In early September 2018, the SRA warned fraudsters are targeting unsuspecting law firms with new types of work in an effort to defraud them out of client money.
The Law Society Gazette reported the SRA had discovered fraudsters had approached two firms with offers to expand their existing services. Once taken on by the firms and free from supervision, they were able to access client accounts. And it appears monies have been stolen.
Law firms are becoming increasingly vulnerable to fraudsters, whether it be via cyber-crime, bogus business partnerships or conveyancing fraud. To stay one step ahead of criminals and protect their law firm’s reputation and client monies, partners and board members must ensure there is a culture of due diligence within the practice, and strict policies and procedures are always followed.
Friday afternoon fraud
Friday afternoon fraud refers to the practice of cyber-criminals tricking legal practices into giving bank details to fraudsters during the time when conveyancing transactions are being completed. It is seen as the biggest cyber-threat to affect the legal sector and accounts for 75% of the total number of cyber-crimes reported to the SRA.
The appeal of conveyancing transactions to criminals is a) the amount of money involved and b) the level of stress associated with transactions. Both of these factors leave firms vulnerable to cyber-fraud.
Conveyancing fraud often occurs during the midst of email exchanges between the client and solicitor. Passing themselves off as a legitimate party to the transaction, fraudsters will request a change of bank account details and ensure the funds are transferred into the new account. And almost all law firms now have contingency plans in place to prevent this type of fraud occurring. However, the nature of cyber-crime is that criminals continue to refine their methods, finding new ways to by-pass IT security systems and transaction checks.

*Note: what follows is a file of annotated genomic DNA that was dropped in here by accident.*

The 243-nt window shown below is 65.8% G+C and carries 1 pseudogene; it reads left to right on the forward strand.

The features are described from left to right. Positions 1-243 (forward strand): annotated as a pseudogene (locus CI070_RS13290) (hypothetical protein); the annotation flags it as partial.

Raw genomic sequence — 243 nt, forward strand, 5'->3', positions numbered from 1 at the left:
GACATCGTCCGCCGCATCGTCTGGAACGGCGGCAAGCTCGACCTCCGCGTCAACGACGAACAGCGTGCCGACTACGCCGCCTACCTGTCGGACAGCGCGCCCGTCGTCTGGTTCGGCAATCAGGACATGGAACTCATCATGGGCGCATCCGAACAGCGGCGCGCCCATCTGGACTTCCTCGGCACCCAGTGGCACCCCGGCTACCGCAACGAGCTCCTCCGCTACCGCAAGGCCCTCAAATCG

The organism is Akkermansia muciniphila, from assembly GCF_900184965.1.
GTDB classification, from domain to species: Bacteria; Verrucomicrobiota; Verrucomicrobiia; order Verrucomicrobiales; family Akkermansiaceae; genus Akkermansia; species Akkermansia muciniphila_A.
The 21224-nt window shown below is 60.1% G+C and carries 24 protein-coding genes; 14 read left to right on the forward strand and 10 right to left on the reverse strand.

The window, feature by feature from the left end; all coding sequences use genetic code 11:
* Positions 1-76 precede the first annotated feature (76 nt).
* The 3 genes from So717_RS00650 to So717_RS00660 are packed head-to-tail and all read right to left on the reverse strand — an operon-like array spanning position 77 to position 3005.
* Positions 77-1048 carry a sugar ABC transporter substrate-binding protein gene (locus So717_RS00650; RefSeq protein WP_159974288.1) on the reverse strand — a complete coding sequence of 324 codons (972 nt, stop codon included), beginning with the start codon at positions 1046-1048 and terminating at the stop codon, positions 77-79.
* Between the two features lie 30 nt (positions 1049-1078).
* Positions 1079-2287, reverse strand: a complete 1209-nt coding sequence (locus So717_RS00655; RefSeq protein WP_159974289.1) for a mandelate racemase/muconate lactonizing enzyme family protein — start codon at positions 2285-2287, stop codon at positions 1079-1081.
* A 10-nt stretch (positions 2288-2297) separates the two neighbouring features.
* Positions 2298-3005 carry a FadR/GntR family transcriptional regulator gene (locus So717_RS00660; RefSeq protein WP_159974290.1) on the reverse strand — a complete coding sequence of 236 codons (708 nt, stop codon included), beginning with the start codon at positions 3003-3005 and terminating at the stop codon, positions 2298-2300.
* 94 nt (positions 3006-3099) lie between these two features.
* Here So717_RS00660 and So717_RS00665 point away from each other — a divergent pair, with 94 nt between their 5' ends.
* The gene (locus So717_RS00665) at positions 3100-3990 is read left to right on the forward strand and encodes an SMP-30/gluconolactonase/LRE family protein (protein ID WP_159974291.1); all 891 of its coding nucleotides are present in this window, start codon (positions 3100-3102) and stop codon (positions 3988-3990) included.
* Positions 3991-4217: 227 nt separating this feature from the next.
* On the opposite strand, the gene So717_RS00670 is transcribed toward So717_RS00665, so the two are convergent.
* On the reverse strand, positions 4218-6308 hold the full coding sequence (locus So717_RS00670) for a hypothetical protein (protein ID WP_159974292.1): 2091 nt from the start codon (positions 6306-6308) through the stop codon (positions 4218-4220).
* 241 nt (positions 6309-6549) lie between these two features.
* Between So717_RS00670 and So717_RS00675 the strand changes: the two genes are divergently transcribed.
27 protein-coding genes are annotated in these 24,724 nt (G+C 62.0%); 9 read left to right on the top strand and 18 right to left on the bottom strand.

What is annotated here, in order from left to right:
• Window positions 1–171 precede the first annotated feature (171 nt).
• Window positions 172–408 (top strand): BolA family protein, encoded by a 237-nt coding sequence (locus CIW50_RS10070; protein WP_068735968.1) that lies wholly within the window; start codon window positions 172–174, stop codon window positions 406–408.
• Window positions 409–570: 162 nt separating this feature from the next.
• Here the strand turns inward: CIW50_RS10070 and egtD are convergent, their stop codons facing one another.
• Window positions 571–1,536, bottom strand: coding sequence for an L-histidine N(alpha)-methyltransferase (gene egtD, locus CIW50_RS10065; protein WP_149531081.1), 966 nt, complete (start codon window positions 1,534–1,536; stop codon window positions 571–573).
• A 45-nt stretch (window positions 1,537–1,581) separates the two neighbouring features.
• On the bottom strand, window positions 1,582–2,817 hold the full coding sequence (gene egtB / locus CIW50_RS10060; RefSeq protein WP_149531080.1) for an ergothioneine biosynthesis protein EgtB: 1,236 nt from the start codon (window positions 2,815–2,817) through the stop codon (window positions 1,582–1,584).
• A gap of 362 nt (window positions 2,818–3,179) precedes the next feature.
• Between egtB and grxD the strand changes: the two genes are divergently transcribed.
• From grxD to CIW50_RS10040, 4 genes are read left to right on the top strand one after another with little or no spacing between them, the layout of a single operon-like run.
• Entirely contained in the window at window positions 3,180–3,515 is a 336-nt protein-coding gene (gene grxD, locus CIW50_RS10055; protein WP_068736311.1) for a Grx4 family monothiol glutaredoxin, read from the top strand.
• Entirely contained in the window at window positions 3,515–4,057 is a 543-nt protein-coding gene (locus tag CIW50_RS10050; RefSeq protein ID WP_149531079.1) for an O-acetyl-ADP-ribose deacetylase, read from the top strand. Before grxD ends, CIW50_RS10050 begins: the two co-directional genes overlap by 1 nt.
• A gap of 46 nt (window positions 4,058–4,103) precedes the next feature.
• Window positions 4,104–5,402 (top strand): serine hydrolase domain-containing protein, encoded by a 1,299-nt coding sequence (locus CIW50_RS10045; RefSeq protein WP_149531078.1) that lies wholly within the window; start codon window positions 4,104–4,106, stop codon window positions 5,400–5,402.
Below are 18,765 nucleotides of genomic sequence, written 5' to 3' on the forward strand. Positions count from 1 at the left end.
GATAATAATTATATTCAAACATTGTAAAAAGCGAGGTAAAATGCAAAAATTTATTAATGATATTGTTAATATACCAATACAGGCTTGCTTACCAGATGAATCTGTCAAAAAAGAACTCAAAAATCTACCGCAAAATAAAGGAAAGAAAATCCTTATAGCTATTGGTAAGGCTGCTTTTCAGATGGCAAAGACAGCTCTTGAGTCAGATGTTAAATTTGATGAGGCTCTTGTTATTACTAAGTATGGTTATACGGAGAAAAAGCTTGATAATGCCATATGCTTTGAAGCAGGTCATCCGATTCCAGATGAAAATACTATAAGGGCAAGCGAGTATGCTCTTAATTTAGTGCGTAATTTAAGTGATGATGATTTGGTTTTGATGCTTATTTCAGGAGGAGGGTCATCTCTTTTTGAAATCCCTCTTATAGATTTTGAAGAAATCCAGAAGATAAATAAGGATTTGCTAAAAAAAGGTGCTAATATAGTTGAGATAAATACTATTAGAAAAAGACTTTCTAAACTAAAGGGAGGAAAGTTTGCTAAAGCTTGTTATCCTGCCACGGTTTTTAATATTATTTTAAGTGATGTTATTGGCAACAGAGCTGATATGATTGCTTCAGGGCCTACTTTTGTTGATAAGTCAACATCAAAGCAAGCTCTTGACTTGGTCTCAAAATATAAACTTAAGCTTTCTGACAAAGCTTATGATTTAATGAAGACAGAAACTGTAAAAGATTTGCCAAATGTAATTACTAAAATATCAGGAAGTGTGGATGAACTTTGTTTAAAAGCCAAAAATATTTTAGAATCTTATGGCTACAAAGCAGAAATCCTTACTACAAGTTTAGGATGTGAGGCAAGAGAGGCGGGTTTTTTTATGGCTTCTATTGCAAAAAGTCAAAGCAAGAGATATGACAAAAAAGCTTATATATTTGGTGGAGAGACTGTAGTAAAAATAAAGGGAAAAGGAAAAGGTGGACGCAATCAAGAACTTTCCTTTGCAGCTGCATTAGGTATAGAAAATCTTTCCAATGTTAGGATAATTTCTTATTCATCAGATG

NCSC legal sector report
In July 2018, the National Cyber Security Centre released a report on how cyber-crime is affecting the legal sector. The report found that £11 million in client money had been stolen from law firms over the previous 12-month period and 60% of all law firms had suffered a security breach during the past year.
The report covers four main cyber-threats to the legal sector:
- Phishing – a type of social engineering where attackers influence users to do ‘the wrong thing’, such as disclosing information or clicking a bad link. This can be carried out via social media or text, but the most common form of execution is email.
- Data breaches – whereby client information is lost or compromised. Firms who hold politically or commercially sensitive information are most likely to be at risk.
- Ransomware – refers to a type of malware that prevents a firm from accessing data or files until a ransom has been paid. Attacks are indiscriminate; for example, WannaCry affected almost 200,000 computers in 24-hours in May 2017. Again, email is the most common method of execution. Ransomware was used against DLA Piper in 2017, resulting in the biggest cyber-attack to strike any law firm to date.
- Supply chain compromise – the increased use of digital technologies to provide legal services provides numerous avenues for cyber-criminals to exploit. Conveyancing fraud is a classic example of supply chain compromise, as it allows criminals to observe the process of a transaction and strike when money is about to be transferred.
Due diligence to protect your business
Following the recent spate of fraudulent business party fraud, the SRA has recommended firms undertake the following due diligence practices:
- Verify potential business partners and employees as thoroughly as possible. Contact banks and other professional firms to see if the company or individuals have any history of fraudulent activity. Be wary of checking against only one or two other law firms – the fraudsters may have influence over several practices.
- Utilise the internet and KYC databases.
- Make checks on official regulator websites, including the SRA.
In addition, be alive to any cagey behaviour or large gaps in work history or an unusual business proposal, for example, an offer to pay partners a ‘salary’ from any new work brought in.
Finally, trust your instincts – they are almost always right. If something is too good to be true, it probably is.
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